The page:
I’m sure many of you will not even consider this an option, but trust me, it is fun. Going to creepy and out-of-the-way places carries it’s own thrill. Bring cameras and voice recorders, and see what you can find. However, if you go expecting to find anything, you will almost always be disappointed. Whether it is because of lack of spirits or lack of luck, I’ll leave to the individual to decide. But regardless of any evidence or occurrences, or lack of, all of my friends enjoy the activity, both believers and skeptics. Most of the times, the unknown things you will find aren’t eerie voices or pictures, but obscure histories and dark pasts of the locations, and how their legends developed.
For this, you need two teams, a list of items to find, and some cameras (cell phone cameras are preferred). Both teams gather and receive their lists of what to find, then drive or walk around to get them. Document your finds with the cell phone cameras, and if you can, send them to the other team to taunt them! Items on the list can be actual objects, or just a task. When we went, we had to: Get kicked out of a store, find a Bush-Cheney bumper sticker (in 2007, mind you), kiss a farm animal (my friend and the cow he kissed are now expecting), and other things like that. Lists can include anything!
Find the large area you used to play Stealth, and head back there to play this, also a night-time game. You have to Victims, and the Killer. Victims must wear sunglasses and ear plugs. This forces them to use flashlights to see, and speak loud to communicate. Our Killer, who preferably dresses in dark clothing, must stalk the Victims and tag them. If you want to make things really interesting, give the Victims NERF guns and the Killer and Sharpie marker (to simulate a knife). Last one standing is the new Killer next round. Happy hunting!
Urban Exploration is a pass time that involves going to any place, usually considered undesirable or uninteresting, and discovering things that nobody else knows about. These locations are usually reported to be haunted, and so UE has close ties to ghost hunting, but they are not exclusive. Most Urban Explorers are interested in unusual or dark history, or things that are just strange and weird. I recently discovered a little-known nature preserve, very close to my home, that has an abandoned cemetery and Depression-era homestead, tucked away in the woods. Further poking and research led me the history of the former residents, and the area in general.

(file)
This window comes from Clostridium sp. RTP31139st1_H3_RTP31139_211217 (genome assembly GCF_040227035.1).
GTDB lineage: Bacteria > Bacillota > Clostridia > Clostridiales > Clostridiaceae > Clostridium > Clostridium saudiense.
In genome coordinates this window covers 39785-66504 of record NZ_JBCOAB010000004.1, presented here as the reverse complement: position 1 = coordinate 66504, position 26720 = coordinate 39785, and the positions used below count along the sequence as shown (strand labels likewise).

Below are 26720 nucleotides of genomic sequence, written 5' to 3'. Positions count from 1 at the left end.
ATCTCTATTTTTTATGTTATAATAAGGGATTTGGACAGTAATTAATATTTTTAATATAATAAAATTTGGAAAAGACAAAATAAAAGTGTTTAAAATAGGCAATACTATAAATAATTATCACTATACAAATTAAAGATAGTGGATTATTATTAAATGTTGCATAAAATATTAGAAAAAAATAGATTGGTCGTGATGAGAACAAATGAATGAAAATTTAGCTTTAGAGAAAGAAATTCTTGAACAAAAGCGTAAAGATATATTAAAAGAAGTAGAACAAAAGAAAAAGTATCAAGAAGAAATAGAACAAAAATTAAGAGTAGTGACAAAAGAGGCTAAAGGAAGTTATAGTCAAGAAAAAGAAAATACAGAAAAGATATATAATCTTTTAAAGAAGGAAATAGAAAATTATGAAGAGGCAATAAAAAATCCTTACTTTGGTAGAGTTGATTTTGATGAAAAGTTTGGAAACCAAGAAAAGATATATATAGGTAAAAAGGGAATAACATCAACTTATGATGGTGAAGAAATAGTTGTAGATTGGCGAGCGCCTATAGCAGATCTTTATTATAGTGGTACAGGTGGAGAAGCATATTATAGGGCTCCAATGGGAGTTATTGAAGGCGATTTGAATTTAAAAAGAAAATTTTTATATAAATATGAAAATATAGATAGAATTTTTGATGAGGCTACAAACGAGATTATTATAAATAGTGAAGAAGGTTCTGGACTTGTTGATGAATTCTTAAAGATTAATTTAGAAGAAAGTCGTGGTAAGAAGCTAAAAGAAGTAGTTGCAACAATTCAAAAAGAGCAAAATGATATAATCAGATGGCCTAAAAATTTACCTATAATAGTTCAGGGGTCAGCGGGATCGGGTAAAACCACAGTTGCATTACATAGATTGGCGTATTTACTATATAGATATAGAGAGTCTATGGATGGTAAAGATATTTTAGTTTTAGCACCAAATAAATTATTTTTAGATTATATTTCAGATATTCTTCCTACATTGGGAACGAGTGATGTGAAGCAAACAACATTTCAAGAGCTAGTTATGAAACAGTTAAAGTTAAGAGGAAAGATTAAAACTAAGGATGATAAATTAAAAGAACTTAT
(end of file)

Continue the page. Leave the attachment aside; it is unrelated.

Some may consider this disrespectful, but rest assured, none is intended. Go to a cemetery, preferably one in an area you aren’t too familiar with. Find a tombstone that stands out to you, and write down the person’s name. When you get home, research that person, and check out their history. Generally, the more ornate tombstones lead to more eccentric people! I have found some truly amazing stories on my Safaris, which have in turn led me to other relatives in other cemeteries, which augmented my Urban Exploring.
Geocaching is a widespread activity, taking the world by storm. People have hidden things called geocaches around the world. All you need is a GPS device (most phones will be capable) or you can simply load a map onto your computer and bring it along. Geocahces can be anything, from key boxes to Tupperware containers, from baby-food jars to coffee cans. Some even get 5 gallon containers! In the container, you leave several trinkets, usually toys and other things with a low value, and hide it. You then go online, log the GPS coordinates, and leave clues to it’s location for other geocachers. When you find one, sign the logbook to show you were there, and take an item, but also put one back. Caches and be as easy to find as lifting a rock, and some get as difficult as to need rock climbing gear! Some are even hidden underwater, accessible only with SCUBA gear! Some of these geocaches were hidden literally almost in my backyard. Go to www.geocaching.com and register for a free account (they do NOT send spam or newsletters) and you can see a map with geocaches marked in your local area! It is a world-wide game, with competitions and events. Many people own trackig dots, which are coins that have a code that you enter online to log it and see where it has been. The one we found started it’s journey in South Carolina, but had hits all over North America, aven a few in Australia, New Zealand, Asia, and Europe!
Also, geocachers practice what is called “Cache In Trash Out”, which involves picking up litter and keeping the areas that caches are located in clean.